The Gift of our Whole Living
Ordinations, Installations & Professions. Fr Allan White preaches at Cambridge for the clothing of new novices for the English Province.
One thing has always struck me in the passage we have just heard from St Mark’s Gospel. Jesus was in the Temple and he was just watching people.
The poor widow who came to make her gift to the Temple treasury did not know she was being watched. In that respect her experience was very different from the one you will undergo as novices during this coming year.
You will be scrutinized, looked at, although probably a lot less obviously than you think. But then, you will also be looking at us; those whom it hopes to form also scrutinize a formation community. In a sense, we too are on trial. What will be tested is the authenticity of the call that you feel drawing you to our way of life, and also the authenticity of our way of living that life.
You might ask, is the way of life as you will find it here typical of our life in the rest of the province? The answer is no, not entirely in its details, but yes in its essentials. Some aspects of life in a formation community may seem studied – that is deliberate, and it is so that you do not miss the point. Some things, some features of life are underlined, just in case you fail to notice them or give them their proper place.
Some details of our life may seem petty, or difficult to understand at first, but all have their point and if you stay you will come to understand the point, if you do not, you will leave. Will you make a change in your life? If you do you might stay, if you cannot you will leave. Will you feel a sense of confinement? Yes, very probably.
Fidelity in small things is a real test of generosity and charity. It is easy to be generous where large demands are made and greater recognition and affirmation given to sacrifice. True heroism works on a smaller scale. If you can be generous in small things, attentive in small duties, then the larger things will take care of themselves.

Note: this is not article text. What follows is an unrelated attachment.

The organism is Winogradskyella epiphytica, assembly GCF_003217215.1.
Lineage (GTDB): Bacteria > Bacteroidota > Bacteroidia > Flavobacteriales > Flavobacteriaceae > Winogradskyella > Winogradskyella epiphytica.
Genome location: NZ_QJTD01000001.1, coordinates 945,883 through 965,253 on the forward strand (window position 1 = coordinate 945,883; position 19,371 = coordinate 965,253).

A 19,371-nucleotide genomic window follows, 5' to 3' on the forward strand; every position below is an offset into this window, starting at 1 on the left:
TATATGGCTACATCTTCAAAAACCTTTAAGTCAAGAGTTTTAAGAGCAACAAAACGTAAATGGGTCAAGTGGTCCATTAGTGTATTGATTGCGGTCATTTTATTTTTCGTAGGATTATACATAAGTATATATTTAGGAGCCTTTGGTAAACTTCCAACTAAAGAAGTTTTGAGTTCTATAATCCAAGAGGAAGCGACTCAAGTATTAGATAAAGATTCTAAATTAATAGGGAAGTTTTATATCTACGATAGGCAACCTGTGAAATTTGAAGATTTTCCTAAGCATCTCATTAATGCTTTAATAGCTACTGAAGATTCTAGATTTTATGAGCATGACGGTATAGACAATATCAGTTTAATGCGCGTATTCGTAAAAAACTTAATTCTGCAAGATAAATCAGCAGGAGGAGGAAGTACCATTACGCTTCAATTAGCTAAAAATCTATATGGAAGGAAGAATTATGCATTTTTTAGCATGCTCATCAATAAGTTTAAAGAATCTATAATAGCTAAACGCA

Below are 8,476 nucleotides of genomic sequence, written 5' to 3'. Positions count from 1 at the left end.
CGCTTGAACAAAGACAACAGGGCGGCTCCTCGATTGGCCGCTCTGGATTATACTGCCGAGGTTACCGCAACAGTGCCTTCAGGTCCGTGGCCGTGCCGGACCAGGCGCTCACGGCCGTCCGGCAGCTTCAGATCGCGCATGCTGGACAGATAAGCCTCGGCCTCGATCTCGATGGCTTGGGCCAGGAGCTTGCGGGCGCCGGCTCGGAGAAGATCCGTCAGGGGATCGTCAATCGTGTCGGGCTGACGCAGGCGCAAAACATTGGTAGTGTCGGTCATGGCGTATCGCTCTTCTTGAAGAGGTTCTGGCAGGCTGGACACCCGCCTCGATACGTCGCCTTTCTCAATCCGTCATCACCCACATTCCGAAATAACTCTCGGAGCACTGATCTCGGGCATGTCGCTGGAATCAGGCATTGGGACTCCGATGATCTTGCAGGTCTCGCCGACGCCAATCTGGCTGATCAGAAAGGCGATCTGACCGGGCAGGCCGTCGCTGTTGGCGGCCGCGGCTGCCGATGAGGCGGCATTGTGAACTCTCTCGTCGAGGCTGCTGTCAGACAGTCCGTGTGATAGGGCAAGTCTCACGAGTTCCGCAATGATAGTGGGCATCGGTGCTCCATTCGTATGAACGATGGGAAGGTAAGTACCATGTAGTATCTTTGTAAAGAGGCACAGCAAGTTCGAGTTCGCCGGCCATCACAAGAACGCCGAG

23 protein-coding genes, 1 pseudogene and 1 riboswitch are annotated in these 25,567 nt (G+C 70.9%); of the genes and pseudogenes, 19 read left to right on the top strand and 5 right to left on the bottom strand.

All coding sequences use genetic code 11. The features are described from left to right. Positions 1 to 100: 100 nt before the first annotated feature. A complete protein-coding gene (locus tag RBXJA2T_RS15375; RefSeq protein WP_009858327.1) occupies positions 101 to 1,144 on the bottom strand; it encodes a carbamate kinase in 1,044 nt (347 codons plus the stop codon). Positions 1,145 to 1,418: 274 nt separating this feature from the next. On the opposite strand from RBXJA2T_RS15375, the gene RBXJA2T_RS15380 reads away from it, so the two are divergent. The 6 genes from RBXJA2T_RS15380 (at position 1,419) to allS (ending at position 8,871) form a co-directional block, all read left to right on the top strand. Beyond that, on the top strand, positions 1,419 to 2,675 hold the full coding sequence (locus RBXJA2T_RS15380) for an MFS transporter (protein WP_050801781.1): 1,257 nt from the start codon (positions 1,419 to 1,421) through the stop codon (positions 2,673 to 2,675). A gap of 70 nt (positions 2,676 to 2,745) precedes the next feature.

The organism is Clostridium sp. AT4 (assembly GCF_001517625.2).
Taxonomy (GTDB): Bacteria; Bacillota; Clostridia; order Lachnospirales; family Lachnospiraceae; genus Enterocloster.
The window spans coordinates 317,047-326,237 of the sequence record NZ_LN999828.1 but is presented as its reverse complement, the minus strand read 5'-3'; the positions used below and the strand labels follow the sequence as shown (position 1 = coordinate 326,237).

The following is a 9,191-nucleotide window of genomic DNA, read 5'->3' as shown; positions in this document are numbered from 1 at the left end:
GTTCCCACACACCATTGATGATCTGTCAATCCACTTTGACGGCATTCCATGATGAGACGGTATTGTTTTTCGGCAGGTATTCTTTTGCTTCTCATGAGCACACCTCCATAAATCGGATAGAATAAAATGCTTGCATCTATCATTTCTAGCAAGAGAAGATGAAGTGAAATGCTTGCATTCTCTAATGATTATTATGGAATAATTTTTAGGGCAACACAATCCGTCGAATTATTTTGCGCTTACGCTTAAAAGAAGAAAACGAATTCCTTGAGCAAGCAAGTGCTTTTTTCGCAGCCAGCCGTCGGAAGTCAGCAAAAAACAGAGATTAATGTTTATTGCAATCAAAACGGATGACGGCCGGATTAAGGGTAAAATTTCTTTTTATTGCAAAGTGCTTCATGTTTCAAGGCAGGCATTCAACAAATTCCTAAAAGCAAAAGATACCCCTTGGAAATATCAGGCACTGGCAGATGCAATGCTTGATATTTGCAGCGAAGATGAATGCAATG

Once again, at this stage of your life, you are placed in the unfamiliar position of learning, of apprenticeship. You are not learning to survive but to flourish. You will be learning not to find a niche or a platform but to see if this is your way to glory. What are you to learn? The ways of obedience, poverty and chastity.
Obedience begins in silence. We have to learn to be quiet. As fr Bede Jarrett used to pray:
O Lord teach me silence, for God does not shout.
In order to obey you have to learn to shut up, to listen. We listen to the word of God in prayer; we study it and drink from its wells. We have to learn to be alone. It is a certain kind of solitude, there is an eremitical strain in our life, we have the odd experience of being alone but together. It is a kind of gregarious solitude.
We sometimes find it difficult at first and fill that space with all kinds of defensive busynesses. Obedience means uncluttering your life so that you do not miss the call to worship. You cannot pray unless you can be quiet. Obedience means learning when to keep silent and when to speak. We are not obliged to say anything we want, to whomsoever we want, whenever we want.
The first call on our poverty will be our use of time. It is odd how many people can be generous with goods, which sometimes stems from a certain carelessness in their use, but who can be very stingy in their use of their time. If you stay you will lose all claim on your own time, you will be living in God’s time because it will all be used for his service. As the Irish say, when God made time he made plenty of it, it is his not yours. Poverty means that while you are here your time will not be your own.